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Swimming sisters (and da Bro) complete swim across Squam

Rick van de Poll heads out in a canoe to spot for his wife, Wendy. Sarah Schmidt. (click for larger version)
August 12, 2009
SANDWICH — Without the benefit of webbed feet, wings, or water-resistant plumage, six swimmers crossed Squam Lake in a relay swim to raise funds for Lakes Region loons.

Rose de Mars "Ice Queen," Nancy Hansen "Flipper Girl," Carol Zink "Bass Girl Chick," Alex Adriance "Water Diva," Rick van de Poll "da Bro," and Wendy van de Poll "Hydro Chick" crossed seven miles of water on Squam Lake, earning money with each mile. They were greeted at the Sandwich Town Beach with applause and fanfare for their aquatic efforts.

"It's cold!" exclaimed Wendy van de Poll, as she stepped into the water and prepared to start paddling on the first leg of the seven-mile swim.

The swim had raised at least $6,600 at its conclusion, according to Loon Center biologist Harry Vogel, though he noted more than a few donations being handed in to the Loon Preservation Committee as the swimmers reached the shoreline.

Funds raised from the swim will benefit the study of loons on the lakes, in particular, the decline of loons and their surviving chicks. In 2005 on Squam Lake, biologist recorded a significant drop in loon pairs on the lake from 16 pairs in 2004, to nine in 2005. Compounding the problem, few chicks have survived to maturity on the lake. Vogel said the Squam population seemed to be doing a little better so far this year.

While biologists are testing invalid eggs, fish, and samples of loon blood and feathers, the funding to make the research happen can be costly one egg test may cost over $2,000.

"Overall, we've seen a slight uptick in the population it's been so low, it had nowhere else to go," said Vogel. "We want you guys to know that we appreciate it. To date, we've got over $6,600 (pledged for the swim), and we'll put it to good use."

As van de Poll worked on her first two miles, a loon call sounded out across the water. It was saying "thank you," according to some of the swimmers on the pontoon boat.

The swim itself was carefully choreographed for the safety of the swimmers. Each swimmer had at least one "spotter," who paddled alongside them, ready to throw them a lifesaver if needed, and calling out corrections if the swimmer started to veer off-course. Ahead of the swimmer, a pontoon boat, captained by former Winnipesaukee biologist Ralph Kirshner, carried the other swimmers waiting to make their own splash.

"The water felt really good," said van de Poll. "I've swum it so many times, I know the general direction, but I depend on the spotter. I kept thinking I was done, and I wasn't."

The swimmers taking part in the event came from different swimming backgrounds, and with different reasons for taking the plunge.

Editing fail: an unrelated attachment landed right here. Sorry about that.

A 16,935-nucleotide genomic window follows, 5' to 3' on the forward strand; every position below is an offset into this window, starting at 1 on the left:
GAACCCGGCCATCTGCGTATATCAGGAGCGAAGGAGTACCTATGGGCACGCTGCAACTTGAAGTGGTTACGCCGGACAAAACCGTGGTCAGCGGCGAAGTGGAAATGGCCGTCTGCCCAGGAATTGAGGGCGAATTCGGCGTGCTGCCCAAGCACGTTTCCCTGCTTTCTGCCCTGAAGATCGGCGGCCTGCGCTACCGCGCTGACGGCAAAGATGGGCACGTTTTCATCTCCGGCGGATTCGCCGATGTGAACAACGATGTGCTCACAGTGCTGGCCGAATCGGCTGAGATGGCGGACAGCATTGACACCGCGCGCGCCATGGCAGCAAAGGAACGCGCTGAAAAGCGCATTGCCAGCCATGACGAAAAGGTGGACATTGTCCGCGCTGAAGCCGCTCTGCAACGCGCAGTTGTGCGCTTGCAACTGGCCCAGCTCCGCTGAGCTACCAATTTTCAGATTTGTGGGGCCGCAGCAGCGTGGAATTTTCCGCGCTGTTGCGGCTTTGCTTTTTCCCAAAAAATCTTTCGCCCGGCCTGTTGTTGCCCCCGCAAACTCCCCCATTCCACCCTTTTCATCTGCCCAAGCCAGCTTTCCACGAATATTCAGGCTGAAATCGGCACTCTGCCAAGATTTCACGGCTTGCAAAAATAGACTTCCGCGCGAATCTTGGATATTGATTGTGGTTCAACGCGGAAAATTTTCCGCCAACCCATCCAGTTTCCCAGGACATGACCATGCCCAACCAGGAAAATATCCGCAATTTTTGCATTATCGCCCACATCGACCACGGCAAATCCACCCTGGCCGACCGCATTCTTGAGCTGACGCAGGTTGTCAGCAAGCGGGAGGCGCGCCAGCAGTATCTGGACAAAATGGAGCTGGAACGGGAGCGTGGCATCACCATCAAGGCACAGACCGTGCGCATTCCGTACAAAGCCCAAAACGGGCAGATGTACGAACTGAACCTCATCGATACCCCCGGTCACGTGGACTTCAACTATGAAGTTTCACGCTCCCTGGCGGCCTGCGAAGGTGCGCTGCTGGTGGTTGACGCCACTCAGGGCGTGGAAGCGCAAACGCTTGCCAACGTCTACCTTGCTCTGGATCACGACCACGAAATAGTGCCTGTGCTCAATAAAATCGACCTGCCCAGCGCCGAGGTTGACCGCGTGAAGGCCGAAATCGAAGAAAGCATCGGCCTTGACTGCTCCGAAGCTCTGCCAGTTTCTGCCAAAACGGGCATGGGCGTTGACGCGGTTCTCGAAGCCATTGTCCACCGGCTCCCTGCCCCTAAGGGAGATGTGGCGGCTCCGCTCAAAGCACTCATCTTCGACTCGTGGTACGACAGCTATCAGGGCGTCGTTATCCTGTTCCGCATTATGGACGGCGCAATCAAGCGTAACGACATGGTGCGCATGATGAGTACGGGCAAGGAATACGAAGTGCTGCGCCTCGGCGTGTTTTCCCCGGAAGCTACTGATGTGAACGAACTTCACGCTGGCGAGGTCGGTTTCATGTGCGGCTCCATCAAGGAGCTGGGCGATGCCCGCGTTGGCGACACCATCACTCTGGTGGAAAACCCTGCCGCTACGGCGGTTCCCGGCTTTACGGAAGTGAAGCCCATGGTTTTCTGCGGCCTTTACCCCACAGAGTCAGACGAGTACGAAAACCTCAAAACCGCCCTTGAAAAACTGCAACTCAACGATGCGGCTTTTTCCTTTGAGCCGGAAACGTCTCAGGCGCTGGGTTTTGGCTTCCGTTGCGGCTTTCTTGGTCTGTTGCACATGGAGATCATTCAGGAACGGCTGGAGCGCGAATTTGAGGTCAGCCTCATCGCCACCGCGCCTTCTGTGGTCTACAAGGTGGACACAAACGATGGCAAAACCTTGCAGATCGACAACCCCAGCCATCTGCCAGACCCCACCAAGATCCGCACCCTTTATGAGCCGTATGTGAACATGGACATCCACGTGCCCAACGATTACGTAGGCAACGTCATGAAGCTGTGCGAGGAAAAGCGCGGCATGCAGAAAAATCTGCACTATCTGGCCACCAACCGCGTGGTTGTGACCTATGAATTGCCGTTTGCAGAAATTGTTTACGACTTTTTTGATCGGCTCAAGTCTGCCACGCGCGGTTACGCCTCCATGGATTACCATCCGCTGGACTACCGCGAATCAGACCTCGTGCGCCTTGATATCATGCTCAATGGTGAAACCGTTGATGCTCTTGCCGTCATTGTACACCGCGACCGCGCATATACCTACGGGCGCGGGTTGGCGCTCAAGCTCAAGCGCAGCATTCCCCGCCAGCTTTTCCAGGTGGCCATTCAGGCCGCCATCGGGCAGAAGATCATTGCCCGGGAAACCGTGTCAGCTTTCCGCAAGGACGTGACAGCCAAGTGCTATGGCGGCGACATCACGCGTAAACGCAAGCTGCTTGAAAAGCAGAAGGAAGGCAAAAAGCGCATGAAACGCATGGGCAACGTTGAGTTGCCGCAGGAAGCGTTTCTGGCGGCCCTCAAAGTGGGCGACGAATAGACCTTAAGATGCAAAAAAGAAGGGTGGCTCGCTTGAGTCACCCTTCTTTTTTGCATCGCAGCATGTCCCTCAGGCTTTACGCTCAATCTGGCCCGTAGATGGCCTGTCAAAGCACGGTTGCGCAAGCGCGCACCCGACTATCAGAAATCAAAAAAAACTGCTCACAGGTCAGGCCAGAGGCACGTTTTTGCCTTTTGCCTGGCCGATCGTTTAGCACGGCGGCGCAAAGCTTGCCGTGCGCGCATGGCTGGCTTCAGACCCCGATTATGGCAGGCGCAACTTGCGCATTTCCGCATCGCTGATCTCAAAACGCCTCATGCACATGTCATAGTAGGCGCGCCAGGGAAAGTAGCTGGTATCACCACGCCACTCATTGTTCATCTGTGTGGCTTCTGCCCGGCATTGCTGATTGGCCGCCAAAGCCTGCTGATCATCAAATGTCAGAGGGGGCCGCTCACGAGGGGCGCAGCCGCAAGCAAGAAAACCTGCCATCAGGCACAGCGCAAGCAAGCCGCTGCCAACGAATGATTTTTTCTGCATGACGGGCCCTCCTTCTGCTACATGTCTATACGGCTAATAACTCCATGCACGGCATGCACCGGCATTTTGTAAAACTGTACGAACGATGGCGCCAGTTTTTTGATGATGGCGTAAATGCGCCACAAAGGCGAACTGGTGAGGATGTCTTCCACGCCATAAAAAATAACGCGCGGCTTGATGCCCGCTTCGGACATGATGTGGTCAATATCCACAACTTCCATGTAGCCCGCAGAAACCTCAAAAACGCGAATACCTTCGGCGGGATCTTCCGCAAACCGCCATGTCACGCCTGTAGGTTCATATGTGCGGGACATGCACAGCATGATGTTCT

Zink, on a masters' swim team back in California, said that open water swimming, as compared to a pool, is more of a challenge with regard to sight, and to working with the chop and current. The act of swimming, Zink said, is when she can let her mind float and solve problems, without interruptions in her train of thought.

"I can solve a lot of problems, like how to make lessons more interesting," said Zink. "The lake is so much more beautiful, it's just the Garden of Eden as far as I'm concerned."

Hansen, a first-time relay swimmer, said she wasn't nervous about the swim at all, after participating in a practice with the others she even got to float with several loons. She began swimming three years ago, as a form of non-abrasive exercise. Part of this effort, she said, was to impress her friends and family, and show them that she could do it.

Adriance earned her nickname of "Water Diva" when she started swimming in the lakes, and tried to see how late in the year she could swim in the Lakes Region she lasted till Thanksgiving. Swimming a lot when she can, last week's relay swim was her second, spotted by her 14-year-old son, Cody.

"It's kind of hard, waiting until the end (to swim)," said Adriance. "The first swim I took, three loons were waiting by the Sandwich beach. It was kind of cool, like they were saying hello."

In the end, Rick Van de Poll swam two miles, Wendy Van de Poll swam three miles, de Mars swam three miles, Hansen swam two miles, Zink swam two miles, and Adriance swam one mile. Each swimmer gathered together just before making the final leg of the trip up onto the Sandwich Town Beach, where the Loon Preservation Committee and a crowd of well-wishers applauded as the swimmers came onshore.

Anyone wishing to still donate to the Loon Swim can call the LPC at 476-5666 or visit the events section of LPC's Web site at www.loon.org.

Salmon Press
Martin Lord Osman
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